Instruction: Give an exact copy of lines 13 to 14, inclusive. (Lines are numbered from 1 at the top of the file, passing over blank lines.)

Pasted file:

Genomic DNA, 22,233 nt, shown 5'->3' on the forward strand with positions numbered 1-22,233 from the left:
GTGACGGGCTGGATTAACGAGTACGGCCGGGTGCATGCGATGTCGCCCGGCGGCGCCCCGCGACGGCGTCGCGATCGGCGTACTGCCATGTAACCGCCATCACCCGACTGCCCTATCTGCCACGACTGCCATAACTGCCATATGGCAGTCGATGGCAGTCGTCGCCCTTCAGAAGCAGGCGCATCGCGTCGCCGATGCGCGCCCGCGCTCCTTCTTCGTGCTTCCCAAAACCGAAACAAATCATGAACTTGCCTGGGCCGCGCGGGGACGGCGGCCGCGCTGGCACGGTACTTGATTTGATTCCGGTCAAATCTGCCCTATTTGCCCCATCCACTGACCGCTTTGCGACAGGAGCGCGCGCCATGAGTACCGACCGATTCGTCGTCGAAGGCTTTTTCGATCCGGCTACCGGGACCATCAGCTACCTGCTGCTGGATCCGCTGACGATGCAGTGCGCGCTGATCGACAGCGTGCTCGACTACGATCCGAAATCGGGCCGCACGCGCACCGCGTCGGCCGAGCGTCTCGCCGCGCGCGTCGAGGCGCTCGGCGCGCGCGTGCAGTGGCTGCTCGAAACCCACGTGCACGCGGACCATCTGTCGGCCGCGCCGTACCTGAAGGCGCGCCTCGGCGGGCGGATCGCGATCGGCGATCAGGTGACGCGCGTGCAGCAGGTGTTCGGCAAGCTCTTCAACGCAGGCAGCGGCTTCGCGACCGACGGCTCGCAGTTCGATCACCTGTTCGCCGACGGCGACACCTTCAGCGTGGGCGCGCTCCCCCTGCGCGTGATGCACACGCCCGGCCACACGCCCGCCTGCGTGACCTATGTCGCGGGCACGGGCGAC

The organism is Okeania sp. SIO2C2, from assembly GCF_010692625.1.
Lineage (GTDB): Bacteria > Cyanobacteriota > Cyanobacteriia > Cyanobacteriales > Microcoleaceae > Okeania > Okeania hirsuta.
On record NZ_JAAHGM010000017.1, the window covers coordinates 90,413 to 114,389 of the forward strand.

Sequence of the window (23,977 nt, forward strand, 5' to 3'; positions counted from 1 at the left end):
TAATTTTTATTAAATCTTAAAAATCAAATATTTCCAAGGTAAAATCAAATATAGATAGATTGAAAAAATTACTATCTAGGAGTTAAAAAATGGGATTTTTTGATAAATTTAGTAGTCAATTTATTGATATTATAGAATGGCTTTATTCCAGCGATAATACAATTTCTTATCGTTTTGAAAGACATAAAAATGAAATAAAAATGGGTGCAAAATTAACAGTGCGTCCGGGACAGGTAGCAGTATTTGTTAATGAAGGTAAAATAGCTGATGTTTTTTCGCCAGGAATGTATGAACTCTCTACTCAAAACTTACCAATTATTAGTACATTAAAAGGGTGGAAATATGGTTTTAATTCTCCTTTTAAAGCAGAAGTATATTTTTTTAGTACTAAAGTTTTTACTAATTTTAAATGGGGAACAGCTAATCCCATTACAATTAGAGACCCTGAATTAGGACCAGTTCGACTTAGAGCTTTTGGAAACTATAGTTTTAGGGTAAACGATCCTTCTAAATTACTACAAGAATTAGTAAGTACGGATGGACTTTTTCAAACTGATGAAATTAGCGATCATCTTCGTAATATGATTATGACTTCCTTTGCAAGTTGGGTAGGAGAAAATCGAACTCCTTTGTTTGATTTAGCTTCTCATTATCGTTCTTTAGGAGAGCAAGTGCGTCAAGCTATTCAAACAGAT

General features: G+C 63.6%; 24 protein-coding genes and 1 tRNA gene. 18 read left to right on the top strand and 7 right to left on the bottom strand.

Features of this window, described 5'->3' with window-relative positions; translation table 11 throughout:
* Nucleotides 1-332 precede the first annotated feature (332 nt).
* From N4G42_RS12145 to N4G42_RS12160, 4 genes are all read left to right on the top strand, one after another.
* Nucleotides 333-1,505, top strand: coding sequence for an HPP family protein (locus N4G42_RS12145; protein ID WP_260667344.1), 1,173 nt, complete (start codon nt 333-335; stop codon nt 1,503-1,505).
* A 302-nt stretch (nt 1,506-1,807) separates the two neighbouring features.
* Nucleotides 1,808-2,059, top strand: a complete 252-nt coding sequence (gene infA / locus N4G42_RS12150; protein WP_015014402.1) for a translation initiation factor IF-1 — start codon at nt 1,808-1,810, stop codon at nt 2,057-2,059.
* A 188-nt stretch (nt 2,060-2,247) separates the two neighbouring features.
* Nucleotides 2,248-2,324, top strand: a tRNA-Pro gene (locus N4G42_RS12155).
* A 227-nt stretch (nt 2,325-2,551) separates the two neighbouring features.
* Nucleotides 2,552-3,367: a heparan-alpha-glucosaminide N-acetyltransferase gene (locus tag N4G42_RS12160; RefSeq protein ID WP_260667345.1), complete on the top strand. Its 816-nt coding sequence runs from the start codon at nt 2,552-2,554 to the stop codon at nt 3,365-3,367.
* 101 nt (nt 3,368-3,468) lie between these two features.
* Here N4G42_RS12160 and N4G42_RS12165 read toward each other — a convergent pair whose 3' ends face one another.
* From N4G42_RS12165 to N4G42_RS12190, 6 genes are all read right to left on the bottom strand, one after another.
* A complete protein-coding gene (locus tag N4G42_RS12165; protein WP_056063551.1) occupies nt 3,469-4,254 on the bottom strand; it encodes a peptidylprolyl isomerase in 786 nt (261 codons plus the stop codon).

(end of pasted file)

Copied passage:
* A 302-nt stretch (nt 1,506-1,807) separates the two neighbouring features.
* Nucleotides 1,808-2,059, top strand: a complete 252-nt coding sequence (gene infA / locus N4G42_RS12150; protein WP_015014402.1) for a translation initiation factor IF-1 — start codon at nt 1,808-1,810, stop codon at nt 2,057-2,059.